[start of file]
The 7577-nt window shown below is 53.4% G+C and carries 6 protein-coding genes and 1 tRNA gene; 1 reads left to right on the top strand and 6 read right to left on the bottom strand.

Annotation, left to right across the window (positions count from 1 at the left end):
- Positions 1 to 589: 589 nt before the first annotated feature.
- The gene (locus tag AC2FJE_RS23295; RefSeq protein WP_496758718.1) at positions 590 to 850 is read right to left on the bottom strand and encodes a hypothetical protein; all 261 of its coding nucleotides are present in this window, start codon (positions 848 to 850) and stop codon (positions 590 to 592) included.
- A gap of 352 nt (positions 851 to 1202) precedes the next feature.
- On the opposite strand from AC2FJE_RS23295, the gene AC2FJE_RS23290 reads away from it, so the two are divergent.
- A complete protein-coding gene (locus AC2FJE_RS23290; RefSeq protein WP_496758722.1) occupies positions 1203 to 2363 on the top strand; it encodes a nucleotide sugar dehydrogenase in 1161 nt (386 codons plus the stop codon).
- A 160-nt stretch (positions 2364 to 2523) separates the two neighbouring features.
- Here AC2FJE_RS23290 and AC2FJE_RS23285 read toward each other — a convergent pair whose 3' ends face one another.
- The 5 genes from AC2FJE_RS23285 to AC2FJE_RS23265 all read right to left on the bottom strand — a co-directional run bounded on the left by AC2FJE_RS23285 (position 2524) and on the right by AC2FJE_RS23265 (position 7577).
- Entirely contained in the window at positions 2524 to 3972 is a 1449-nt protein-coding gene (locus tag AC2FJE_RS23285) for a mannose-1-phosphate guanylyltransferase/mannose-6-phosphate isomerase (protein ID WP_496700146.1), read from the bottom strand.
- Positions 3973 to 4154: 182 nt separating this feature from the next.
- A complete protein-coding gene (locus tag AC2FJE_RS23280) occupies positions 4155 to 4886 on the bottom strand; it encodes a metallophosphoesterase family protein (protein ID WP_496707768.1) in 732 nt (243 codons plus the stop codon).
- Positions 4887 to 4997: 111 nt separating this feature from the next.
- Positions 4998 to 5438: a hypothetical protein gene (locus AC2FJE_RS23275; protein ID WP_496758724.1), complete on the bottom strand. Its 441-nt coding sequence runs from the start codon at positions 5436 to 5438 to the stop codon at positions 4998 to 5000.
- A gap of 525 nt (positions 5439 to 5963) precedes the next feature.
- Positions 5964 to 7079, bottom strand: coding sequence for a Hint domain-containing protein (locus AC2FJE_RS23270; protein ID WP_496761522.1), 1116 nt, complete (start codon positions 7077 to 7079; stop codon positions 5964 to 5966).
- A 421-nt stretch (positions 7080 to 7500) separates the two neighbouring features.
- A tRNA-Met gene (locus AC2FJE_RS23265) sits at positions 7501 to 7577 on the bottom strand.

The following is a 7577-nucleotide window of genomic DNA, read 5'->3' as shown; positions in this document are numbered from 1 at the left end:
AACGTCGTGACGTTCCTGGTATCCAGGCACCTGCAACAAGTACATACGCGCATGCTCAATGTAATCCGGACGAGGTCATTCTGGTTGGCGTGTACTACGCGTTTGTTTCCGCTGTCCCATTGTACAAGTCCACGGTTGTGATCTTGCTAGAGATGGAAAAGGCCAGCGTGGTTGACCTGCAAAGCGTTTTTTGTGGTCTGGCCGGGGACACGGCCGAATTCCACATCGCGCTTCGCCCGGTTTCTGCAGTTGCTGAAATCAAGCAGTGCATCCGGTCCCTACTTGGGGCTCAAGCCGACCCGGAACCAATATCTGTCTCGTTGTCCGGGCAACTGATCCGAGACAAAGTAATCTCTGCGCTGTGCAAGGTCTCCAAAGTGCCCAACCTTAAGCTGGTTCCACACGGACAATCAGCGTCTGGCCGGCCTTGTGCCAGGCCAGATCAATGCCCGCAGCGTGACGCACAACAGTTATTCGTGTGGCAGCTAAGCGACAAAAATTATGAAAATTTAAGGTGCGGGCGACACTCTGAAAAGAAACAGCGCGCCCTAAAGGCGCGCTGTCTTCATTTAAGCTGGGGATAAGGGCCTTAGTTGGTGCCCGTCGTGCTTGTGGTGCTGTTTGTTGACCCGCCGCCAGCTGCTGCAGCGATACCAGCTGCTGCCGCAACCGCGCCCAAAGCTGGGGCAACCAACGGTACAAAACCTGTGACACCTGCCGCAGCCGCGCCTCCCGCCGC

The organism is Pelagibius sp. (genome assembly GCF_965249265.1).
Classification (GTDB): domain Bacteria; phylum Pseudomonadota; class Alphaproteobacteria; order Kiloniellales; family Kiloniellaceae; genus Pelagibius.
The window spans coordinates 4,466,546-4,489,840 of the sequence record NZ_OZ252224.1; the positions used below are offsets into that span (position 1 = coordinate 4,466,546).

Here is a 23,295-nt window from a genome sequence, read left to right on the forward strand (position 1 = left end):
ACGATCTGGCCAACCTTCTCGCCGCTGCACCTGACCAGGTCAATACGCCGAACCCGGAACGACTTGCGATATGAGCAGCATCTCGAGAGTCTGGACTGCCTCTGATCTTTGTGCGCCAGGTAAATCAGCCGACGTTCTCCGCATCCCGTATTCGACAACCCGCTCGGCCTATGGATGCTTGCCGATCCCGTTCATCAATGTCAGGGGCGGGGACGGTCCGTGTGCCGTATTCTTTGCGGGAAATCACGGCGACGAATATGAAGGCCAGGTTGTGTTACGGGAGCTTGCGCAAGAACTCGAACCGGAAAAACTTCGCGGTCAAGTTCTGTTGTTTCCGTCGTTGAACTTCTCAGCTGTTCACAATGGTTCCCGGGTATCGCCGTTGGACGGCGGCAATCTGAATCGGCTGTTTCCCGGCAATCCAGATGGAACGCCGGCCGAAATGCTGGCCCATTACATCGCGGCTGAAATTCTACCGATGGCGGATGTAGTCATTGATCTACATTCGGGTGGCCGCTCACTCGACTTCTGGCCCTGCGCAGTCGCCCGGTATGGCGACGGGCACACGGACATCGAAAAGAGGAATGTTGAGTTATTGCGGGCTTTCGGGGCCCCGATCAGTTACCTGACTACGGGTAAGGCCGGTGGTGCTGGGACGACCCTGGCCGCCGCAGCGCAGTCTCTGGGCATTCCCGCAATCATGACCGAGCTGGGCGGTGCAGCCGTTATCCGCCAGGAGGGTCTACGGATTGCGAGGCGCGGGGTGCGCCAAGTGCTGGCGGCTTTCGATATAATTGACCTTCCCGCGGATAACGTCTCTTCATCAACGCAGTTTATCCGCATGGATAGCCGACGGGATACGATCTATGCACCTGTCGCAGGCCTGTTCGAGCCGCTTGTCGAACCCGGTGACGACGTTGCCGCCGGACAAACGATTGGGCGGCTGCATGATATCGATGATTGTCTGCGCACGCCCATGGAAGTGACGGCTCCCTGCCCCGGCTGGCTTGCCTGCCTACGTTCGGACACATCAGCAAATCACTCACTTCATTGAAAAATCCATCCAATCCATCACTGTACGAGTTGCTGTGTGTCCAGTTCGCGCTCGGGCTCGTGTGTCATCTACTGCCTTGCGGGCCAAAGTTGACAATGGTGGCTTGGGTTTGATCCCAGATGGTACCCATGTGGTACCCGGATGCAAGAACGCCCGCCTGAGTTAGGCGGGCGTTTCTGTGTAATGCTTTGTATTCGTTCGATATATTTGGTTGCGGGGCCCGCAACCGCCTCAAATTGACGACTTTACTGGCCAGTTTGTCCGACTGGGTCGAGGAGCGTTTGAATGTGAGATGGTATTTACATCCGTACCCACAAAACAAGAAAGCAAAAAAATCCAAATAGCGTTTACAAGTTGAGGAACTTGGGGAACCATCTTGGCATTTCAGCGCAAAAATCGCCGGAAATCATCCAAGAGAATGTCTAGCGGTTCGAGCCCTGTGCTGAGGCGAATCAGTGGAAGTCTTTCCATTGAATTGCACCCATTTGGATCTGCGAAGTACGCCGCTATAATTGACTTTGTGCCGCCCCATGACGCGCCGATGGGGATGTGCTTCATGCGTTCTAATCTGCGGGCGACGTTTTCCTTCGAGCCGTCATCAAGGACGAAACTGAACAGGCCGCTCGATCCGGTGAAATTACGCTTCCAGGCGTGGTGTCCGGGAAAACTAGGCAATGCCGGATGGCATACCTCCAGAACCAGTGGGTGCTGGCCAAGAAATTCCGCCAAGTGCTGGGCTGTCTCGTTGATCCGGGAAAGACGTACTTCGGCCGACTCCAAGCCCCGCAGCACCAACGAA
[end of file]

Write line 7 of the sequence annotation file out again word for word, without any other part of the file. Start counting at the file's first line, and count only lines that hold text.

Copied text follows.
- A complete protein-coding gene (locus AC2FJE_RS23290; RefSeq protein WP_496758722.1) occupies positions 1203 to 2363 on the top strand; it encodes a nucleotide sugar dehydrogenase in 1161 nt (386 codons plus the stop codon).